So, are you considering buying a pet fish?
But they certainly are not for everyone.
I have had pet fish for quite some time now…
The end of this year will see me in the fishkeeping game for 15 years.
During this time I have actively been involved in online fish forums, local meetups and helped many, many beginners overcome problems with their aquarium setup.
You would be amazed at how often I hear this phrase uttered by beginners after receiving advice:
Ugh… If I knew that, I never would have considered fish as a pet!
What are these deal breakers?
That’s exactly what I am going to reveal in this guide.
If at any point while reading this, you think to yourself:
I don’t like the sound of that…
Then I highly recommend considering a different pet for you and your family.
Which brings me to my first point…
1. A fish is not a temporary pet
Perhaps it’s because we also eat fish. Or, because you can buy a pet fish for less than a meal at Chick-fil-A…
Whatever the reason, fish are often treated as a novelty. You keep it for a few weeks until you get bored of it.
When your fish finally dies because you forgot to feed it or change its water, you discreetly flush it down the toilet to humanely get rid of it – No harm done, right?
Would you do the same to a pet dog?
No, of course not!
So, why would you treat a fish the same way? Both are pets after all.
It may surprise you to learn that fish have a long life span.
When properly cared for, a betta can live up to 5 years and goldfish up to 10 years. Not exactly a temporary pet.
And if you are entering this hobby, the goal is to keep your fish alive and healthy for as long as possible.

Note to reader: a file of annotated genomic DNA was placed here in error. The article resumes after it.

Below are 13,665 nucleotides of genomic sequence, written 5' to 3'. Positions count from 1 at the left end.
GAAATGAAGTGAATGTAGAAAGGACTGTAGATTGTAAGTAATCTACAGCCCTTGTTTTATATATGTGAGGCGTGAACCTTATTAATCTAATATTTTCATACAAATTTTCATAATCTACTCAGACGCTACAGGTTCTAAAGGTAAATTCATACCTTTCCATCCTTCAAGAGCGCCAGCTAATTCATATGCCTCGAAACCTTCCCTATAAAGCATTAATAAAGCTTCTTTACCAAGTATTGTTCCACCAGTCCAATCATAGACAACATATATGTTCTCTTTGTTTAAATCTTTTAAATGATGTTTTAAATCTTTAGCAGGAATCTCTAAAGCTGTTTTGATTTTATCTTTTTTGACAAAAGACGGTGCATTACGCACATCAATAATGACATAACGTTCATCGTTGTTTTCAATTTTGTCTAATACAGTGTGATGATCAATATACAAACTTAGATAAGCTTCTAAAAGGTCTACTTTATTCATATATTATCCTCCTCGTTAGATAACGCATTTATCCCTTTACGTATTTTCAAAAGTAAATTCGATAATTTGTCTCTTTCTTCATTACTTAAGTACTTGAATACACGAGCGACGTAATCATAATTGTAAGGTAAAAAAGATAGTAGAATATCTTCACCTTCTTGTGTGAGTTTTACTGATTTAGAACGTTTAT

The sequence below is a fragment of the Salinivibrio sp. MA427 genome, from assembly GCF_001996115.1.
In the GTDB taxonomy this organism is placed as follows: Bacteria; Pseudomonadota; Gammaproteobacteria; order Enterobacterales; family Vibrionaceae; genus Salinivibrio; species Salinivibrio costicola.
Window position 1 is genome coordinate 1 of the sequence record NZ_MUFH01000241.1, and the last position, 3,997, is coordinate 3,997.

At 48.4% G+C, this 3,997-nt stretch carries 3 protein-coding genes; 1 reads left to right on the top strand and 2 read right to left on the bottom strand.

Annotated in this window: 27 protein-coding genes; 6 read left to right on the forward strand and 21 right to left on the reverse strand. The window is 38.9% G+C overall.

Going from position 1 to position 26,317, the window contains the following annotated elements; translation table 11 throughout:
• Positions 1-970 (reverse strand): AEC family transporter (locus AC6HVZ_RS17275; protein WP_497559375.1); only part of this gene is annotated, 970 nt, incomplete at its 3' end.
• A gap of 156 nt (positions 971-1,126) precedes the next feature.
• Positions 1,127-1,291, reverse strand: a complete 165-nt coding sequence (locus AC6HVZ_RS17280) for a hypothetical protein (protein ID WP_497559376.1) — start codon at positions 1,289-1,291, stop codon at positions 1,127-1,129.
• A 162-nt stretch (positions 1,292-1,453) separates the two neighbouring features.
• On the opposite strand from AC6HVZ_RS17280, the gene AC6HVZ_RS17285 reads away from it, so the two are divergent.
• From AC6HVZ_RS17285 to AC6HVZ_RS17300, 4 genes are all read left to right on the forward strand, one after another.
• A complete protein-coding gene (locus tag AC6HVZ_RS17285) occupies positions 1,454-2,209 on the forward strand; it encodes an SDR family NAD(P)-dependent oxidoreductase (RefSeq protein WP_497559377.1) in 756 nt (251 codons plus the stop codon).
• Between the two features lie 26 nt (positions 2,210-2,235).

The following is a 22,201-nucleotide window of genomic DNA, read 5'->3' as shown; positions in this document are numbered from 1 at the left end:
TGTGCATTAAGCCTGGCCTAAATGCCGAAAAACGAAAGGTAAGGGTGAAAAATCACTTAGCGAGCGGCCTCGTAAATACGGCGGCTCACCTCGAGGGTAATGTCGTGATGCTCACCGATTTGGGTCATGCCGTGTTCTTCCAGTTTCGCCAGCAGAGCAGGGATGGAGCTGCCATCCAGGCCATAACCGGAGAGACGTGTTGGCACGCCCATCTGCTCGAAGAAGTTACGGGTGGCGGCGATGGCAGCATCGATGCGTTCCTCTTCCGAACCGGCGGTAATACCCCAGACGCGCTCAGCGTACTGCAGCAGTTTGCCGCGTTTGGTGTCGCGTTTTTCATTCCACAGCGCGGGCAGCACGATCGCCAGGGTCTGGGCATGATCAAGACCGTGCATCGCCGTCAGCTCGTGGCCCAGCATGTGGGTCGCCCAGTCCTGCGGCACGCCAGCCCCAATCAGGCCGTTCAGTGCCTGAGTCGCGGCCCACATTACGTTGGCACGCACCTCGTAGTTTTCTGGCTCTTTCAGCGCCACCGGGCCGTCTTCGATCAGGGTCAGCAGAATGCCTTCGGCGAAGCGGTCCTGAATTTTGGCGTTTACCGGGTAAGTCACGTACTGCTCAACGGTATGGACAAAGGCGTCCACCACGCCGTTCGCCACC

The takeaway: If you cannot commit to a fish for the length of its average life span, then this isn’t the right pet for you.
2. An aquarium is going to cost money
I know, I know… All pets cost money.
But the ongoing costs of fish can add up, especially if you are on a tight budget.
These costs are all proportional to the size of your fish tank and the amount of fish you keep – the larger the aquarium, the more expensive it will be to maintain.
Food is an obvious cost, but fish also need a lot of other specialized equipment.
Anything you need to do in your aquarium needs a special tool.
Want to catch your fish? You need a net.
Want to clean the bottom of a tank? You need a gravel vac.
Want to change the water? You need to treat the new water with a water conditioner.
…You get the idea.
But at least most of the equipment is a one-time cost. Once it’s up and running, it will not need to be replaced.
An estimated cost for a basic 29-gallon setup will be at least $570.
But unlike many other pets, fish require an ongoing cost…
Essential aquarium equipment, such as filters, heaters, air pumps and lighting, all run on electricity. And as you know every time you get your power bill – electricity costs money.
The takeaway: If your budget won’t cover all the associated equipment and running costs, then fish are not the right pet for you.
3. You will likely have to wait weeks before you can add fish to your tank
Think you’ll have your brand new tank up and running in under a day?
To put it simply, this process introduces good bacteria into your aquarium. These bacteria help break down harmful chemicals that are given off from waste such as fish poop.
Unfortunately, it can take some time for this bacteria to grow. In fact, the cycling process can take as long as 8 weeks!
While there are tricks you can use to make your tank cycle faster, you are still going to need to wait before you can add fish to your new aquarium.
Cycling a tank is an essential part of setting up a new aquarium. Skipping this process can cause your fish to suffer from stress, sickness and even death.